There are three main players in providing the tax credit:

  • Housing Finance Authorities (HFA)- provides guidelines for new projects and reviews applications
  • Internal Revenue Service (IRS)- Divides budget for the income housing tax credit by state
  • Housing and Urban Developement (HUD)- Works on analyzing the nation wide housing market and income levels to identify affordability in different areas

These credits are provided by the IRS and the HFA with guidance from the HUD on income levels and affordability in each state or city. The IRS will divide a budget of $8 billion to each state depending on the population and need. This budget has also increased over the years to combat inflation. Once the HUD and IRS identify affordability and divide the budget between the states, the HFA establishes requirements for the application to receive the tax credit.

The developer will apply for the tax credit and submit it to the HFA. The HFA will review each application to ensure it meets its minimum requirements. Once the application is approved, the project had to be completed and the building in service before the developers could get the tax credit. The HFA will monitor the new units for years and can take away the tax credit if there are any violations by reporting it to the IRS.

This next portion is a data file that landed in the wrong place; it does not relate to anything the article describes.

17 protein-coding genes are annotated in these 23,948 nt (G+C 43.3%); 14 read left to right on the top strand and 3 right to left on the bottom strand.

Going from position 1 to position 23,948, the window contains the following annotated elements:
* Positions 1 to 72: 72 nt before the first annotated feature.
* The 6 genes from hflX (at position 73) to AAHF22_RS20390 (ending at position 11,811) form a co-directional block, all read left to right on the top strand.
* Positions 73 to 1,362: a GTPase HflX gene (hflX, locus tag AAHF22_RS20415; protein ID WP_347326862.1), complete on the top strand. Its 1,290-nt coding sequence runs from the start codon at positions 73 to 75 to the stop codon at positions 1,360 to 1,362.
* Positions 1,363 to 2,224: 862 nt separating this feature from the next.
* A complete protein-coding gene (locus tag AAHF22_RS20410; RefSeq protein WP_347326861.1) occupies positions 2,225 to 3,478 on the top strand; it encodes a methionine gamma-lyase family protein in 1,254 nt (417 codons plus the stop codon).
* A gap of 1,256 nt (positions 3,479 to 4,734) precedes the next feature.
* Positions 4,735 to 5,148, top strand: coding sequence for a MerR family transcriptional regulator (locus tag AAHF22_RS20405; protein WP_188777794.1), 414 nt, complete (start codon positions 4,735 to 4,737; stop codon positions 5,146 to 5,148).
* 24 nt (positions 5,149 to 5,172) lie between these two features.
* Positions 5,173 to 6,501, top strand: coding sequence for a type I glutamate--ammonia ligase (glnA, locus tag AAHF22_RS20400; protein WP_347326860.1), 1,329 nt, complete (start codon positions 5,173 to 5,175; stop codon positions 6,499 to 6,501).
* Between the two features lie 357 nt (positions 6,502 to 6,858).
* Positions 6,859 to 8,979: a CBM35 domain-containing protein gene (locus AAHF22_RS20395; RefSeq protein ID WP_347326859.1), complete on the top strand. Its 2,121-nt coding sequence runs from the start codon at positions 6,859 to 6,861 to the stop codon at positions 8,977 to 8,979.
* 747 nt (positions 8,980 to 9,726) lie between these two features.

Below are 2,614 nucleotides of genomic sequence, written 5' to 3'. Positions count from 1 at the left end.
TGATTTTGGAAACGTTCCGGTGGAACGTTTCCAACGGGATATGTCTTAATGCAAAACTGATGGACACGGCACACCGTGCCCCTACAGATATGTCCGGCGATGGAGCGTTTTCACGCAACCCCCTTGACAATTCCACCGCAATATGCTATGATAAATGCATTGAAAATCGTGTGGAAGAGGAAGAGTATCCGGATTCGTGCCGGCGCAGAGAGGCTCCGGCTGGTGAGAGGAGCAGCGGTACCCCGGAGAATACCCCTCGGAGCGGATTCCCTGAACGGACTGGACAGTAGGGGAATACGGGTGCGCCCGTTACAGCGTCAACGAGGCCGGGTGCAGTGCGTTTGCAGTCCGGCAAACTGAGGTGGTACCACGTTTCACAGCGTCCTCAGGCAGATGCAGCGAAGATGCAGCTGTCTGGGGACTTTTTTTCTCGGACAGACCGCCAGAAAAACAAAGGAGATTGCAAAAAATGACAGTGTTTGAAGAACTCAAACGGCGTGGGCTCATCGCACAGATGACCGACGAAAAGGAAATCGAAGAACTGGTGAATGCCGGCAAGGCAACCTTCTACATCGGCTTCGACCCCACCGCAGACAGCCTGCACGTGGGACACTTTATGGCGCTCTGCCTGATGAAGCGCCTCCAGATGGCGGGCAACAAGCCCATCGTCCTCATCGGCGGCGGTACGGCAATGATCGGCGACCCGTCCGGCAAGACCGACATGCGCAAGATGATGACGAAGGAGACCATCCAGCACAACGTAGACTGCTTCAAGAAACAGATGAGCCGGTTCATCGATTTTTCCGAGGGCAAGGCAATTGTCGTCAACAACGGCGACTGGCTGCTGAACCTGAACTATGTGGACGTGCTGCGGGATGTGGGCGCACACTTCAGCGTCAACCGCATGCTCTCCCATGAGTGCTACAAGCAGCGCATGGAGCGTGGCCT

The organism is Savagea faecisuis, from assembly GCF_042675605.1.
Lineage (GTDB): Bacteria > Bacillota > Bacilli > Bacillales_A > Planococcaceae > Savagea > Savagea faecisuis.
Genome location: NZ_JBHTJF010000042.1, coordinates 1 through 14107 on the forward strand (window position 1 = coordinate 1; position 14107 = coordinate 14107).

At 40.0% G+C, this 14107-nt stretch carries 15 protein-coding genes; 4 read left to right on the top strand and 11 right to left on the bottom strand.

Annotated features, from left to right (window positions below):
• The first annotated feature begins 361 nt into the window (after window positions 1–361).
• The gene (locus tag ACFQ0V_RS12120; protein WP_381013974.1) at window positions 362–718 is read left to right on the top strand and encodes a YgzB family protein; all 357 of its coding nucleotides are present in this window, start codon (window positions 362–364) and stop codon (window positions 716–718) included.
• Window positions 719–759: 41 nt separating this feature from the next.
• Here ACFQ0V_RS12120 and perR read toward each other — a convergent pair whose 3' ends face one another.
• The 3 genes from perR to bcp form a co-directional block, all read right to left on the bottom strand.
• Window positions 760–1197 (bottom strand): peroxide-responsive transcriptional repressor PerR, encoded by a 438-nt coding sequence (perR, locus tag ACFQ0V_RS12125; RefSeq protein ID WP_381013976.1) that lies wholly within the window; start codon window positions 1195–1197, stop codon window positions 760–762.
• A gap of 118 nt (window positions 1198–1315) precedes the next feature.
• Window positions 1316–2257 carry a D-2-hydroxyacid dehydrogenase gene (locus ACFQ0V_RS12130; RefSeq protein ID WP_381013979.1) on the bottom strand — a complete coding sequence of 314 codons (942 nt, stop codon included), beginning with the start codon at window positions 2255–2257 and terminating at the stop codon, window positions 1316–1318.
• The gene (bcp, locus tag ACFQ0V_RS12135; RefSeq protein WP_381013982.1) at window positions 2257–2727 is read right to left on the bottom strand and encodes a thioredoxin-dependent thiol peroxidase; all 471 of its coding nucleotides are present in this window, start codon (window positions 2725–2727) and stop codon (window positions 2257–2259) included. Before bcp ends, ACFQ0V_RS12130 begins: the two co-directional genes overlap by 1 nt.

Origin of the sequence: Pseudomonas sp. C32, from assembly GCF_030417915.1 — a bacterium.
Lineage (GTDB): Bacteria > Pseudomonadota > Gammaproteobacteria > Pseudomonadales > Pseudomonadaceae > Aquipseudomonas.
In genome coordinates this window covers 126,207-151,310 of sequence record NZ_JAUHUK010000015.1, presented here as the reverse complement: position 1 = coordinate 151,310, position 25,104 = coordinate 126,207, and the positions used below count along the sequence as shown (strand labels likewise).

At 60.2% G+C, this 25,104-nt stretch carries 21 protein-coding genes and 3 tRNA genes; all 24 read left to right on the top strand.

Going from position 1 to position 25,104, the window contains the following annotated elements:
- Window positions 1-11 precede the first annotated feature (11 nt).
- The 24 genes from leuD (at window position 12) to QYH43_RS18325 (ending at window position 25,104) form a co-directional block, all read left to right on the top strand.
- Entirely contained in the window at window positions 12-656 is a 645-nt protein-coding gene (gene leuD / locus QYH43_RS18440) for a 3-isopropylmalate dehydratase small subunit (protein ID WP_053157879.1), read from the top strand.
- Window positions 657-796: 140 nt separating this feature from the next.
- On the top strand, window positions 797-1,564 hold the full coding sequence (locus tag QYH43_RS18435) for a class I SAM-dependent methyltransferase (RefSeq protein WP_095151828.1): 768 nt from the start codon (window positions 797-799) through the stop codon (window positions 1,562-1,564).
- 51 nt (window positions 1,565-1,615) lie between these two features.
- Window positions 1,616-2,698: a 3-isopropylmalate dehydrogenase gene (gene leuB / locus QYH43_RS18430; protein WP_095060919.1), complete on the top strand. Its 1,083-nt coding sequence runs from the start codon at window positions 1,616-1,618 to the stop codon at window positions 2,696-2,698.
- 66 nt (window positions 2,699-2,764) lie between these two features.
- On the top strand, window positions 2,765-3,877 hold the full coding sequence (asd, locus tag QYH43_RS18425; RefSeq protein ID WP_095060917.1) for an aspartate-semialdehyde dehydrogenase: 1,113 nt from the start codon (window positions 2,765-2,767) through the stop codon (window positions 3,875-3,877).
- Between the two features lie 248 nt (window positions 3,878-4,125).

Here are a few of the qualifications for the property owners:

  • The unit has to be less then 30% of the tenents adjusted gross income (AGI)
  • 20% of all units in a project are reserved for tenants withh an Area Medium Income (AMI) bellow 50% OR 40% of units reserved for tenants bellow 60% fo the AMI

The property must meet these qualifications for 30 years. The first 15 years they’re closely monitored by the HFA and IRS but they can stop reporting directly to them after that and they are no longer at risk of losing their credits.

Do I qualify for the low income housing tax credit program?

There are a few basic requirements for this program. You can apply to any unit anywhere in the United States which allows you to take advantage of the program without any resident waiting periods. You can take advantage of the program regardless of your citizenship status. This means people with green cards and visas also apply. You are also able to apply even if you’re in a single household which opens up this program to a wider group of people.